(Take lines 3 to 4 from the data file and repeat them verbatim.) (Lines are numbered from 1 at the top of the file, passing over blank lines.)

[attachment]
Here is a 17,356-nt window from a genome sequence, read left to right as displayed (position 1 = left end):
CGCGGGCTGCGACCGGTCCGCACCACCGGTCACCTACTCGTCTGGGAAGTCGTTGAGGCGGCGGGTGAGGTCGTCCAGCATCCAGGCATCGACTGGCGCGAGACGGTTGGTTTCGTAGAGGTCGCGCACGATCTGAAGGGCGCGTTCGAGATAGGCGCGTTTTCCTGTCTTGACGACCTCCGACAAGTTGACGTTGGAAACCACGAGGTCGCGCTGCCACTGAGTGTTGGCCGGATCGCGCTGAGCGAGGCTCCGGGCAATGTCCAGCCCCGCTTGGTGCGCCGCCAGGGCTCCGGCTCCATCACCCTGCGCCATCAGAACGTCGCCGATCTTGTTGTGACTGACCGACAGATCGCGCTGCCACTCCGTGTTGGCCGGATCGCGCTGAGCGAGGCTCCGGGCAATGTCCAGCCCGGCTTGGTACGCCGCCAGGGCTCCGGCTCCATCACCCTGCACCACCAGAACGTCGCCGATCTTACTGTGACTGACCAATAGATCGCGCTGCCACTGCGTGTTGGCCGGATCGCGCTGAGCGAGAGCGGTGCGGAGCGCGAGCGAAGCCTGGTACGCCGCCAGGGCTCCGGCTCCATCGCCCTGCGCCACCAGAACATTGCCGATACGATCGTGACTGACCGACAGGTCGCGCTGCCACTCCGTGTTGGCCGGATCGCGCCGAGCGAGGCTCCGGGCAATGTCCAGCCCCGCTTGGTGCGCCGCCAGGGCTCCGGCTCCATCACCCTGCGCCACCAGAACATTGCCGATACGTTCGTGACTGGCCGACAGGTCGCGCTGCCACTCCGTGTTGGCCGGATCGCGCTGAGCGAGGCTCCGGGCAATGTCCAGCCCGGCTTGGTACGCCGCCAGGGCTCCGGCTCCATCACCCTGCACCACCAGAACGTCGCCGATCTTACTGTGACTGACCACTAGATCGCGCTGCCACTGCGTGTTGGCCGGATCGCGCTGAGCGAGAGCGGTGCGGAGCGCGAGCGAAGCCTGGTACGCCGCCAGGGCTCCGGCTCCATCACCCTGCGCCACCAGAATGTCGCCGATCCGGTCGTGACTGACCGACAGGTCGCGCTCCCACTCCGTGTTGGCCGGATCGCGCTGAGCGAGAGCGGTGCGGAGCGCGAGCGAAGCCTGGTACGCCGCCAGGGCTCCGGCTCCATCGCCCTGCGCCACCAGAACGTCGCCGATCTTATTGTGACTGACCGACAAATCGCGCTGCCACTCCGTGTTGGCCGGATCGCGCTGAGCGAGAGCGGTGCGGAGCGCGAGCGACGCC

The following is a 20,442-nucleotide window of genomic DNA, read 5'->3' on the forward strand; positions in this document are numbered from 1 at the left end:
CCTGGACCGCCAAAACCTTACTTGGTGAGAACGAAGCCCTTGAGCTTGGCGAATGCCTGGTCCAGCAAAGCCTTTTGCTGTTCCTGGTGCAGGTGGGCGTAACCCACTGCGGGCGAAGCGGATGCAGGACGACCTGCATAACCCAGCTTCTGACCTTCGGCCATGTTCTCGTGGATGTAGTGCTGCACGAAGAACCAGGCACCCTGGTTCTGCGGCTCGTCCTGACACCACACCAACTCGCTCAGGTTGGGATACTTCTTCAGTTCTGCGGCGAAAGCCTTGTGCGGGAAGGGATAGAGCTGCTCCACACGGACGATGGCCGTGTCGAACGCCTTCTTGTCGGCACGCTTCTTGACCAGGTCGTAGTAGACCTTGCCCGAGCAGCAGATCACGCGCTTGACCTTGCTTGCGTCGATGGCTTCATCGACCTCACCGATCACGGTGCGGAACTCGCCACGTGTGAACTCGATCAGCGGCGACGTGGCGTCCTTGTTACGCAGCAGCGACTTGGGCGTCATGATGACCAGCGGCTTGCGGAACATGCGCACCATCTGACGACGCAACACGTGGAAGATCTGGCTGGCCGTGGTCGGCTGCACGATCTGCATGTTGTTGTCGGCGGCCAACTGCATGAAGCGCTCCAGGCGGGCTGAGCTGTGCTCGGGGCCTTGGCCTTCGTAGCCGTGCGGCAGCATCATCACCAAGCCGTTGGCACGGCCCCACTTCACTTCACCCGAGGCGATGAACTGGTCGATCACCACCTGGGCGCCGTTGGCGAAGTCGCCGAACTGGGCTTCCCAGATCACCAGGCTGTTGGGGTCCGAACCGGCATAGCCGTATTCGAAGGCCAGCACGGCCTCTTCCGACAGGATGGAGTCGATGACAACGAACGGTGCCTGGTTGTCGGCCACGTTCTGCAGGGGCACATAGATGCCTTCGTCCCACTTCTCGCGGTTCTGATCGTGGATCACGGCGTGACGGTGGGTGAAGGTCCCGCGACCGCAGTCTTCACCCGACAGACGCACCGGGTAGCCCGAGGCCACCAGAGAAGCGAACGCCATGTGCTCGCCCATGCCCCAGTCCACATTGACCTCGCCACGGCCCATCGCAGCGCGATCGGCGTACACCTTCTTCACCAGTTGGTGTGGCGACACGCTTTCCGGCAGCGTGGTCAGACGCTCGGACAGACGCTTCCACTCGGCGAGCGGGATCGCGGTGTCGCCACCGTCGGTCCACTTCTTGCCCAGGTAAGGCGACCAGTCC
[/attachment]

The following is a 20,442-nucleotide window of genomic DNA, read 5'->3' on the forward strand; positions in this document are numbered from 1 at the left end:
CCTGGACCGCCAAAACCTTACTTGGTGAGAACGAAGCCCTTGAGCTTGGCGAATGCCTGGTCCAGCAAAGCCTTTTGCTGTTCCTGGTGCAGGTGGGCGTAACCCACTGCGGGCGAAGCGGATGCAGGACGACCTGCATAACCCAGCTTCTGACCTTCGGCCATGTTCTCGTGGATGTAGTGCTGCACGAAGAACCAGGCACCCTGGTTCTGCGGCTCGTCCTGACACCACACCAACTCGCTCAGGTTGGGATACTTCTTCAGTTCTGCGGCGAAAGCCTTGTGCGGGAAGGGATAGAGCTGCTCCACACGGACGATGGCCGTGTCGAACGCCTTCTTGTCGGCACGCTTCTTGACCAGGTCGTAGTAGACCTTGCCCGAGCAGCAGATCACGCGCTTGACCTTGCTTGCGTCGATGGCTTCATCGACCTCACCGATCACGGTGCGGAACTCGCCACGTGTGAACTCGATCAGCGGCGACGTGGCGTCCTTGTTACGCAGCAGCGACTTGGGCGTCATGATGACCAGCGGCTTGCGGAACATGCGCACCATCTGACGACGCAACACGTGGAAGATCTGGCTGGCCGTGGTCGGCTGCACGATCTGCATGTTGTTGTCGGCGGCCAACTGCATGAAGCGCTCCAGGCGGGCTGAGCTGTGCTCGGGGCCTTGGCCTTCGTAGCCGTGCGGCAGCATCATCACCAAGCCGTTGGCACGGCCCCACTTCACTTCACCCGAGGCGATGAACTGGTCGATCACCACCTGGGCGCCGTTGGCGAAGTCGCCGAACTGGGCTTCCCAGATCACCAGGCTGTTGGGGTCCGAACCGGCATAGCCGTATTCGAAGGCCAGCACGGCCTCTTCCGACAGGATGGAGTCGATGACAACGAACGGTGCCTGGTTGTCGGCCACGTTCTGCAGGGGCACATAGATGCCTTCGTCCCACTTCTCGCGGTTCTGATCGTGGATCACGGCGTGACGGTGGGTGAAGGTCCCGCGACCGCAGTCTTCACCCGACAGACGCACCGGGTAGCCCGAGGCCACCAGAGAAGCGAACGCCATGTGCTCGCCCATGCCCCAGTCCACATTGACCTCGCCACGGCCCATCGCAGCGCGATCGGCGTACACCTTCTTCACCAGTTGGTGTGGCGACACGCTTTCCGGCAGCGTGGTCAGACGCTCGGACAGACGCTTCCACTCGGCGAGCGGGATCGCGGTGTCGCCACCGTCGGTCCACTTCTTGCCCAGGTAAGGCGACCAGTCC